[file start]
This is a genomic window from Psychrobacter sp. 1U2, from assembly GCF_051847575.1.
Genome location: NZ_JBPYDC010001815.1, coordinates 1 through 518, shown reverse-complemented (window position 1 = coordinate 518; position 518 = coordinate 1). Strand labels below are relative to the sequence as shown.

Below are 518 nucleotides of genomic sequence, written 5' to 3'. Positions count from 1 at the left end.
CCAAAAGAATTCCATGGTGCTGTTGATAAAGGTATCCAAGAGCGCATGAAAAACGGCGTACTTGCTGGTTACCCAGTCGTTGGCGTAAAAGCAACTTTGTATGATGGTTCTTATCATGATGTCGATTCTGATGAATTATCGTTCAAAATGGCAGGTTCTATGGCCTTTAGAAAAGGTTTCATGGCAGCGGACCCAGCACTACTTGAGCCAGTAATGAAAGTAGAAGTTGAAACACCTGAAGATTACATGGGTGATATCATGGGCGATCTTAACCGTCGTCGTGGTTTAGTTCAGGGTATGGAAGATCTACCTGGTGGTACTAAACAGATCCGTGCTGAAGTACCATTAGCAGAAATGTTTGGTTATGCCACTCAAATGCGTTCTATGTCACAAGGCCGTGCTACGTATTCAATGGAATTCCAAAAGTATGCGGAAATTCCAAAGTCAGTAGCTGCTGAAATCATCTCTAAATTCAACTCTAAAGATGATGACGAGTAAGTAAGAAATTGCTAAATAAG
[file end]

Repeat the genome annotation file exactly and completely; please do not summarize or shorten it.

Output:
This is a genomic window from Psychrobacter sp. 1U2, from assembly GCF_051847575.1.
Genome location: NZ_JBPYDC010001815.1, coordinates 1 through 518, shown reverse-complemented (window position 1 = coordinate 518; position 518 = coordinate 1). Strand labels below are relative to the sequence as shown.

Below are 518 nucleotides of genomic sequence, written 5' to 3'. Positions count from 1 at the left end.
CCAAAAGAATTCCATGGTGCTGTTGATAAAGGTATCCAAGAGCGCATGAAAAACGGCGTACTTGCTGGTTACCCAGTCGTTGGCGTAAAAGCAACTTTGTATGATGGTTCTTATCATGATGTCGATTCTGATGAATTATCGTTCAAAATGGCAGGTTCTATGGCCTTTAGAAAAGGTTTCATGGCAGCGGACCCAGCACTACTTGAGCCAGTAATGAAAGTAGAAGTTGAAACACCTGAAGATTACATGGGTGATATCATGGGCGATCTTAACCGTCGTCGTGGTTTAGTTCAGGGTATGGAAGATCTACCTGGTGGTACTAAACAGATCCGTGCTGAAGTACCATTAGCAGAAATGTTTGGTTATGCCACTCAAATGCGTTCTATGTCACAAGGCCGTGCTACGTATTCAATGGAATTCCAAAAGTATGCGGAAATTCCAAAGTCAGTAGCTGCTGAAATCATCTCTAAATTCAACTCTAAAGATGATGACGAGTAAGTAAGAAATTGCTAAATAAG